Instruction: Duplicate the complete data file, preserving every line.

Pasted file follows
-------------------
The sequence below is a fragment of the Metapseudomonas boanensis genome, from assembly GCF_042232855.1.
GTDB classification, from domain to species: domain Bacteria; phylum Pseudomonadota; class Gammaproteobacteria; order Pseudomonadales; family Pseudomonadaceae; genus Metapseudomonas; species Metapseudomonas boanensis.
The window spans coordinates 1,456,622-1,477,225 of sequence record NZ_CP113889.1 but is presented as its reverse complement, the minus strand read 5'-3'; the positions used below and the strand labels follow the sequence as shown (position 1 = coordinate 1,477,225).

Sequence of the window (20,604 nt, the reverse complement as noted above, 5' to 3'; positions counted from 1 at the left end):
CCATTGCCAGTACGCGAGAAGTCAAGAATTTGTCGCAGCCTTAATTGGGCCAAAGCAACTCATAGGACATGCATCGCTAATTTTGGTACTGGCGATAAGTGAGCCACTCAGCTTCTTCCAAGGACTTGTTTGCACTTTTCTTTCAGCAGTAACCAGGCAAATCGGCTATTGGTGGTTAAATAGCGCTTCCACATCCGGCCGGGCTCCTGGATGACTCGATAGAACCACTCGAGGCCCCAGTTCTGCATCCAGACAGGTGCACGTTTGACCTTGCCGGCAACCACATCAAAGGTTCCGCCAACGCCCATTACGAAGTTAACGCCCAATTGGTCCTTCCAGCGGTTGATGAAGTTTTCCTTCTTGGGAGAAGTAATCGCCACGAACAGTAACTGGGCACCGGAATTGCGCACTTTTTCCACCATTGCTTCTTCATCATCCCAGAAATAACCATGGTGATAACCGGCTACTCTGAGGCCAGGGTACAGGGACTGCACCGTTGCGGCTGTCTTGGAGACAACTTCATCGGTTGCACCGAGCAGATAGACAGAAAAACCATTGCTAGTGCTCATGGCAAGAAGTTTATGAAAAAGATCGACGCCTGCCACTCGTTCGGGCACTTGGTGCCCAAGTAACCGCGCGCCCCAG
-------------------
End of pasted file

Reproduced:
The sequence below is a fragment of the Metapseudomonas boanensis genome, from assembly GCF_042232855.1.
GTDB classification, from domain to species: domain Bacteria; phylum Pseudomonadota; class Gammaproteobacteria; order Pseudomonadales; family Pseudomonadaceae; genus Metapseudomonas; species Metapseudomonas boanensis.
The window spans coordinates 1,456,622-1,477,225 of sequence record NZ_CP113889.1 but is presented as its reverse complement, the minus strand read 5'-3'; the positions used below and the strand labels follow the sequence as shown (position 1 = coordinate 1,477,225).

Sequence of the window (20,604 nt, the reverse complement as noted above, 5' to 3'; positions counted from 1 at the left end):
CCATTGCCAGTACGCGAGAAGTCAAGAATTTGTCGCAGCCTTAATTGGGCCAAAGCAACTCATAGGACATGCATCGCTAATTTTGGTACTGGCGATAAGTGAGCCACTCAGCTTCTTCCAAGGACTTGTTTGCACTTTTCTTTCAGCAGTAACCAGGCAAATCGGCTATTGGTGGTTAAATAGCGCTTCCACATCCGGCCGGGCTCCTGGATGACTCGATAGAACCACTCGAGGCCCCAGTTCTGCATCCAGACAGGTGCACGTTTGACCTTGCCGGCAACCACATCAAAGGTTCCGCCAACGCCCATTACGAAGTTAACGCCCAATTGGTCCTTCCAGCGGTTGATGAAGTTTTCCTTCTTGGGAGAAGTAATCGCCACGAACAGTAACTGGGCACCGGAATTGCGCACTTTTTCCACCATTGCTTCTTCATCATCCCAGAAATAACCATGGTGATAACCGGCTACTCTGAGGCCAGGGTACAGGGACTGCACCGTTGCGGCTGTCTTGGAGACAACTTCATCGGTTGCACCGAGCAGATAGACAGAAAAACCATTGCTAGTGCTCATGGCAAGAAGTTTATGAAAAAGATCGACGCCTGCCACTCGTTCGGGCACTTGGTGCCCAAGTAACCGCGCGCCCCAG